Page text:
Experts in financial markets and debt instruments with the requisite legal skills could be a good alternative to retired judges, as long as they are not conflicted. Authoritative figures in that group exist and would likely bring the same amount of credibility to the process. This would include legal experts who have previously acted as external reviewers in the few instances where a DC supermajority was not achieved.3

2. Independent Panel – This model would involve referring determination requests to a separate panel of independent lawyers, because the DC would perceive either a lack of factual clarity or legal uncertainty about the interpretation of the Definitions. Referrals would be discretionary and decided by the DC without voting on the issue.

While the main perceived benefits of such an approach are independence and decision-making speed, some consultees expressed reservations that it would be extremely difficult to find individuals with the requisite level of knowledge and commercial background that the current DC member representatives possess, which could in turn compromise the quality and accuracy of determinations. The report noted that those issues could be addressed by having the DC summarize the points at issue and the arguments for or against a particular outcome, which would be publicly disclosed.

A variation on this theme would mandate such a panel for material determinations such as credit and succession events, but this approach was ultimately not recommended.

We believe that the proposal to add independent members to the DC is far superior than a referral to separate panels for the very same reasons specified in the report, but specfically because we think it will be difficult to find individuals with the requisite amount of expertise who are not conflicted and willing to serve on such a panel. Also, we firmly believe that market participants, who understand the product and are inherently interested in its efficacy, should have a preponderant say in determinations, with the adequate number of guardrails. A compromise whereby questions are sent to some version of external review when the DC so elects (but with a lighter process with no exchange of briefs or other procedural burden) might be more appropriate.

3. Enhancing protections against conflicts of interest in DC Rules (see below)

DC Composition

Most consultees also indicated that increased buy-side participation on the DCs was desirable. The main recommendations made in the report and subject to consultation to that effect include:

  • Lowering the requirement of outstanding notional amount for single-name CDS positions (across the previous twelve months) from $1 billion to $100 or $200 million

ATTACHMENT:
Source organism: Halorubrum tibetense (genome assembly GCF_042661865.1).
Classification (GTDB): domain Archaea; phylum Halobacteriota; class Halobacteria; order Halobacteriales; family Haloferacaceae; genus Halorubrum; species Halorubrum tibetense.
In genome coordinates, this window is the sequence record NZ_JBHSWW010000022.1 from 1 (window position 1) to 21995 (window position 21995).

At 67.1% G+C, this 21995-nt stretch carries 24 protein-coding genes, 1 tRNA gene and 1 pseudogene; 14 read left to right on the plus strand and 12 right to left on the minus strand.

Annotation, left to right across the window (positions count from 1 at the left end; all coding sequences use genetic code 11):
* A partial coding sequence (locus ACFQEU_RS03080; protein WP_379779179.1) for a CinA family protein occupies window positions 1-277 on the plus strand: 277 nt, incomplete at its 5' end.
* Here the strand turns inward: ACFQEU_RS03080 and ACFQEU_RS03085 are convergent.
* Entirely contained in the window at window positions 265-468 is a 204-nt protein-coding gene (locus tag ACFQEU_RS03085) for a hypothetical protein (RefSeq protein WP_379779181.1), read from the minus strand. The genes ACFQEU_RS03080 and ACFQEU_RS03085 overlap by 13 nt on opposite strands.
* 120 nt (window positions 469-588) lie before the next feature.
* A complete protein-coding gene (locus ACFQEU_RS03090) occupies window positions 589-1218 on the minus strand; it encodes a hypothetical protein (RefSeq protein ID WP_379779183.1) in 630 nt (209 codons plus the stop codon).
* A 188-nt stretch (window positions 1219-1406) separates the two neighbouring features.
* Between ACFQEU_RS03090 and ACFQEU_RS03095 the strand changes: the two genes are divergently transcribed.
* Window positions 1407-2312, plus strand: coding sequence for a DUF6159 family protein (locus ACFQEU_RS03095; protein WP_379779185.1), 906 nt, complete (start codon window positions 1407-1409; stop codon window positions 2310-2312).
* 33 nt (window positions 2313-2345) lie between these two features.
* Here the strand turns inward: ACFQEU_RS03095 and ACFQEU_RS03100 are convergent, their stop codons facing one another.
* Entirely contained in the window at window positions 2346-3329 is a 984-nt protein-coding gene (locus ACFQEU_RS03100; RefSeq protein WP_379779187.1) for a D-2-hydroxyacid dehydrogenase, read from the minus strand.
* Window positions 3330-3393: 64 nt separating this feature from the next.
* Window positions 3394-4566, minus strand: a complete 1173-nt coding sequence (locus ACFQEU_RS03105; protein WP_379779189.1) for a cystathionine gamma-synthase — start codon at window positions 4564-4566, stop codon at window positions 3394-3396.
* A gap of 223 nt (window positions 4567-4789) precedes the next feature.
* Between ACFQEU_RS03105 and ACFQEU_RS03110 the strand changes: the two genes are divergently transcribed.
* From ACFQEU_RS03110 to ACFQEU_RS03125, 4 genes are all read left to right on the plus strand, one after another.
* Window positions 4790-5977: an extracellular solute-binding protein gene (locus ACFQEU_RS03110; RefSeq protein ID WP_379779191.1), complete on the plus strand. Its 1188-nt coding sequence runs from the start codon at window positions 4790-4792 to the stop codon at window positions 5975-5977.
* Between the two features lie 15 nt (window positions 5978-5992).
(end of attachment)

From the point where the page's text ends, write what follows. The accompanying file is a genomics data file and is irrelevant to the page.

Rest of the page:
• Allowing applications by market participants throughout the year instead of just once per year4, and
  • Allowing potential members to join individual DCs rather than all DCs, which could also promote determination expediency

The report also recommends that the number of DC members should be adjusted to reflect the current number of dealer members, and the current proportion (50%) of dealer vs. non-dealer members remain the same,5 irrespective of any independent DC members that may be added. The report also recommends doing away with the appointment of consultative (non-voting) dealer and non-dealer DC members, which only make sense where there is a surplus of interested market participants.

Enhanced Conflict Management Procedures

The current rules covering conflicts of interest require that a DC member have written policies and procedures in place to manage conflicts of interest and, among other things, guarantee a minimum level of independence of the DC representative or decision-maker from the business people (especially those in charge of the pricing, trading and marketing of credit derivatives at the DC member).

Nevertheless, the DC rules do not prohibit discussions from taking place between the DC representatives and other individuals in the DC member's organization who are excluded from acting as decision-makers. DC representatives may thus be aware of their respective firm's net economic position. They can also freely discuss the underlying credit with business colleagues on the desk – precisely the information capable of influencing a decision (whether deliberately or due to unconscious bias) – and still cast a vote on the DC. In such a case, protection against conflicts of interest would merely rely on the integrity of the decision-maker and their ability to avoid undue influence.